Sadly true. Deniers and apologists are well out of the woodwork. They like to blame political correctness for the fact they are abhorrent.

    Idiots like David Irving are their new heroes....which Irving loves being a publicity junkie living on controversy and poorly written books.

    Respect to your grandfather.

  • rate this
    0

    Comment number 193.

    George 'Dubya' Bush next? I somehow think not!

  • rate this
    +1

    Comment number 192.

    It says he is the "first former head of state convicted by an international court since the Nuremburg military tribunal of Nazis after World War II", but were any former heads of state tried in the Nuremburg trials? Last I checked he ended up in a ditch on fire before the Soviets even got to his bunker.

  • rate this
    0

    Comment number 191.

    How typical of you HYS got to have the happy clappy lot who can't see the wood for the trees. What does this actually solve? Some person mentioned Hussein, railroaded as a matter of political expediency. DONT FORGET FOLKS, the only war criminals are the losers. The winners determine who will pay, that's the law of war-not justice.

  • rate this
    +6

    Comment number 190.

    #186 HYS DOES have people cheering Hitler! The BBC Newsnight website is a weird hotbed of anti-semites and holocaust deniers. I got a tirade of abuse about my grandfather being a war criminal (because he liberated one of the camps around Belsen and shot a guard who was trying to burn a hut down). Weirdly that didn't violate the house rules either as the Mod refused to delete the comment

  • rate this
    +3

    Comment number 189.

    Under any conditions whatsoever, Britain should never accept the imprisonment of Taylor in Britain whether under agreement with the Dutch government or not. If the ICC want try and jailed war criminals the ICC should have its own jail, food, and cloth to give to those it triad and jailed. Where is the money given to ICC going. Pay Judges and Lawyers. Is Britain a scapegoat for a failed justice?

  • rate this
    +2

    Comment number 188.

    'Taylor has a right to appeal against the conviction.
    If he loses the appeal he is EXPECTED to serve his sentence in a British prison,.....

    So.., 2 things here.
    1: He can appeal. Who says he won't win that appeal?
    2: If he wins the appeal he won't be sent to the UK & even if he wins he may be sent somewhere else.

    Evil people have human rights too.... sadly.

  • rate this
    +3

    Comment number 187.

    When it comes to being put in front of the international criminal court in the first place, it is not so much a question of what you've done as who you know.

    I applaud justice.

    I deplore its selective application.

  • rate this
    0

    Comment number 186.

    176. Peter_Sym 19 MINUTES AGO

    You clearly didn't visit HYS. The majority opinion was that Saddam was less guilty than Blair & Bush and should have been set free!

    Very true. HYS is a magnet for dictator loving types who loath the West. I am sure if HYS existed in the 1930's the majority would be cheering Germany and calling the Czechs and Poles aggressors....

  • rate this
    +1

    Comment number 185.

    Lest we forget, Bush, Blair et al were democraticaly voted into office, so you guys are as guilty as they! If you don't want a war in your name, vote pathetic lame Liberal, or Fancy Wellies Green. While I agree that the war in Iraq was immoral, it was not illegal, & therin lies the difference, the US & Britain as well as many EU countries have a "dirty ops" office, always have had, & always will!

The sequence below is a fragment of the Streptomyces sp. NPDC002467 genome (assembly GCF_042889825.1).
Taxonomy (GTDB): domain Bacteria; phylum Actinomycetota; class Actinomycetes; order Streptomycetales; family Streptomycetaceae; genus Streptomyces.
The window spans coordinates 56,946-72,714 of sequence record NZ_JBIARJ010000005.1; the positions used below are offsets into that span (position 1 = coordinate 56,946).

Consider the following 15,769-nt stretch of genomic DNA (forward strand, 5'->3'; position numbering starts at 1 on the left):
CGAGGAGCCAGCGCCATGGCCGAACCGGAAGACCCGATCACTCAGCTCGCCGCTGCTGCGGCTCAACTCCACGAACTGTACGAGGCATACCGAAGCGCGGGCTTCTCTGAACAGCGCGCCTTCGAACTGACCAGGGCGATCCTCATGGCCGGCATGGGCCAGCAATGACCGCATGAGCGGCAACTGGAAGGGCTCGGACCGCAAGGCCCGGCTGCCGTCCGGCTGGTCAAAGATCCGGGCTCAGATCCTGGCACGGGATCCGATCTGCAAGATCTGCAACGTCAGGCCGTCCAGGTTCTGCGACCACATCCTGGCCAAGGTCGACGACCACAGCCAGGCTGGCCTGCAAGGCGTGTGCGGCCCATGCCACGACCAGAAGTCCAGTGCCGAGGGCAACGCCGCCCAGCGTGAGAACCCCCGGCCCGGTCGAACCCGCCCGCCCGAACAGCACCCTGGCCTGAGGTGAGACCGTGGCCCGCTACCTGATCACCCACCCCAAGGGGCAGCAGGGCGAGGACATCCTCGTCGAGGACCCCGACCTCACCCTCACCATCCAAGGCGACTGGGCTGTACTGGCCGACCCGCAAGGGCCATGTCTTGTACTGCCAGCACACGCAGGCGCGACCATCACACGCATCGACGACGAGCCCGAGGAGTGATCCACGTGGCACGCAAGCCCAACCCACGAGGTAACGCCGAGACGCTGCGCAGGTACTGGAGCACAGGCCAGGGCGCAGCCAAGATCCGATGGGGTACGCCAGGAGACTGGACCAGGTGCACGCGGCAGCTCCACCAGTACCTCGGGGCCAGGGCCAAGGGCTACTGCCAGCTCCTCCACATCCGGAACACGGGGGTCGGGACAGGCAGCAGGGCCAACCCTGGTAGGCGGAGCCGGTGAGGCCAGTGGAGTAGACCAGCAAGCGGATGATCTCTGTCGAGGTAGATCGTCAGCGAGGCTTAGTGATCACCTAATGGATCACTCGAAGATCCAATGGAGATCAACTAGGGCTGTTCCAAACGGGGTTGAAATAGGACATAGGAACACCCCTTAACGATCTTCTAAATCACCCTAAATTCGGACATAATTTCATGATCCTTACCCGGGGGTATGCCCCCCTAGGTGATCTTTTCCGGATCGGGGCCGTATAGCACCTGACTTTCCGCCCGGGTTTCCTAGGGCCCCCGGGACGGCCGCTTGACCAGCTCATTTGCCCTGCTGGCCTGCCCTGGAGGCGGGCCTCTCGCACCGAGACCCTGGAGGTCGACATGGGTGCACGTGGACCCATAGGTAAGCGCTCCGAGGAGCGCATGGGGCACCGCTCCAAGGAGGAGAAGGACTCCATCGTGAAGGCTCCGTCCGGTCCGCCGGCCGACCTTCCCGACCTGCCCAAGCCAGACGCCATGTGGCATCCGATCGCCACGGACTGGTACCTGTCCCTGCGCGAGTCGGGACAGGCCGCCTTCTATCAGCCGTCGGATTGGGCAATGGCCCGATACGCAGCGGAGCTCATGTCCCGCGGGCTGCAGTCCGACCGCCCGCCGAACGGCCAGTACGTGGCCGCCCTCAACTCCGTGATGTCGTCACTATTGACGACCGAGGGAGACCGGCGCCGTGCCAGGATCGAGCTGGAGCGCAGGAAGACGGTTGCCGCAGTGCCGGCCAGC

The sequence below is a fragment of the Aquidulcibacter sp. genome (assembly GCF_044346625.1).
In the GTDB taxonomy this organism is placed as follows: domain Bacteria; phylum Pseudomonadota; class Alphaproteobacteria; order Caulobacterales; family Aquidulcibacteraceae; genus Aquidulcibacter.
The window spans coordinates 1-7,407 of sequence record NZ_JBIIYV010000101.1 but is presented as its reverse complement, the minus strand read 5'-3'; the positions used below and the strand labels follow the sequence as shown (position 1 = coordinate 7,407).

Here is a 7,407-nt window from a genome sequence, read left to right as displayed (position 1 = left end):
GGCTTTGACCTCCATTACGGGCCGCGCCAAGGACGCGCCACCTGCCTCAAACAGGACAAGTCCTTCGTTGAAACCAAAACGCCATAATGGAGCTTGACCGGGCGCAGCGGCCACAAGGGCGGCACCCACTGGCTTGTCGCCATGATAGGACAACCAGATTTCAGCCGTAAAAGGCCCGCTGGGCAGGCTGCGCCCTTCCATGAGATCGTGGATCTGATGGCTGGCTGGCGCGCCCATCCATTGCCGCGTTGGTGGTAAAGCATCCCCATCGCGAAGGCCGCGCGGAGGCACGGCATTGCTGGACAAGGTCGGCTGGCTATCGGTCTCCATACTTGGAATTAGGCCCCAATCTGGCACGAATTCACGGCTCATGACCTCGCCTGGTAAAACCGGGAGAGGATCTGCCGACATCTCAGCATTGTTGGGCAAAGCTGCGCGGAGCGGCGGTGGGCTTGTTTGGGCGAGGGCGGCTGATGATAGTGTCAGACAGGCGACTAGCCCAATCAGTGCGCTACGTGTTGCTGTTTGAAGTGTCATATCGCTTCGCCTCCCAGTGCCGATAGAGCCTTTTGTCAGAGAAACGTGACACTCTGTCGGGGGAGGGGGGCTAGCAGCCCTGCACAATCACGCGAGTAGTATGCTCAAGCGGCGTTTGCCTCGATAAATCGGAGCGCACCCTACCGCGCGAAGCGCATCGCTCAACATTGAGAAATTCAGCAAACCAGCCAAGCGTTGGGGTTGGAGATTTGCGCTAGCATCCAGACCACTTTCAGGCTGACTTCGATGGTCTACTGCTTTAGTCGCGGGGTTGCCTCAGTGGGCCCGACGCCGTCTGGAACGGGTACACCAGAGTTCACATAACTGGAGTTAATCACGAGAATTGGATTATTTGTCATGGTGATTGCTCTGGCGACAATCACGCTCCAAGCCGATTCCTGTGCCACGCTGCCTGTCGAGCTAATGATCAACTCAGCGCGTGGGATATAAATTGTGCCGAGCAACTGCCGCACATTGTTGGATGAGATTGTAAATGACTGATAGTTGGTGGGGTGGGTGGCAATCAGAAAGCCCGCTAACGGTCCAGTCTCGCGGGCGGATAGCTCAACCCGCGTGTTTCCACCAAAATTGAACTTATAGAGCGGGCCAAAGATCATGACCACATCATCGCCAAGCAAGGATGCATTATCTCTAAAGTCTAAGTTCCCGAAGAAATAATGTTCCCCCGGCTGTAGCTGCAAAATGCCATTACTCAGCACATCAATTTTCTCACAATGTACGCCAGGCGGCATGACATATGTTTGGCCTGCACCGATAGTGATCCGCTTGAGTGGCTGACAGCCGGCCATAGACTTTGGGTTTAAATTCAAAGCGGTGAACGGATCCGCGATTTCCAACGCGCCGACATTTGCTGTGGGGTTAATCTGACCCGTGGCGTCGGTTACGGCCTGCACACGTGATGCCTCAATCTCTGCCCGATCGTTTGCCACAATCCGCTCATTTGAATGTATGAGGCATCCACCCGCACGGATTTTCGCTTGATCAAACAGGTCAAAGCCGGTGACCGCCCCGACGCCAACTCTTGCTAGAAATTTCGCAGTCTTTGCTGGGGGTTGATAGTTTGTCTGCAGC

• rate this
    +5

    Comment number 184.

    The Court should follow the example of the Nuremburg Trials of the German war criminals.
    There was the possibility of the Death penalty.
    World Leaders should face the noose or firing squad for crimes against their fellow citizens!
    One law for citizens another for Leaders. Should not be allowed the relative comfort of jail if perpetrating barbarity!

  • rate this
    0

    Comment number 183.

    Thank heaven that this criminal is convicted. A college friend from Liberia in the 80's lost her father to the thug prior to Taylor...and learned about it by seeing a picture of her father in the newspaper, hanged in a tree. The victims of these horrors may at last have some respite.

  • rate this
    +3

    Comment number 182.

    Good old Blighty providing the prison. We can now expect to be top of the list for Liberian terrorists.

  • rate this
    +1

    Comment number 181.

    While justice may have finally been done, this is justice against a leader without systems and individuals that protect him. When will the UN take a brave step? If not, why not?

  • rate this
    +3

    Comment number 180.

    Why are we expected to jail him? He was ally of the US and a spy for the CIA!. We did enough by sending troops to stop the Taylor backed RUF rebels in Sierra Leone.
    Send him to the States they created him.

  • rate this
    -3

    Comment number 179.

    ICC has no credibility whatsover. Never mind Taylor's trial. P.W. Botha of South Africa was never brought to trial for SOWETO killing. Western war criminals has never been triad. Milosevich called this court a court of the criminals themselves. I have no respect nor expect any better justice from ICC while it continued to let loose so many international war criminals the like of Bush N Blair

  • rate this
    -1

    Comment number 178.

    Wonder when it will be the turn of blair, bush, cheney and rumsfeld to stand in the dock at the hague.

  • rate this
    0

    Comment number 177.

    Goes to prove what I have always contended, it's only the Losers who are war criminals never the winners. Mao, stalin, Blair and Bush will never be convicted.

  • rate this
    +2

    Comment number 176.

    146. ColadadelCid
    If a noose was good enough for Saddan Hussein then it is good enough for CharlesTaylor. I never heard anybody say Saddam should face an international court and be given a life sentence.
    --
    You clearly didn't visit HYS. The majority opinion was that Saddam was less guilty than Blair & Bush and should have been set free! Probably the same posters who think Taylor isn't so bad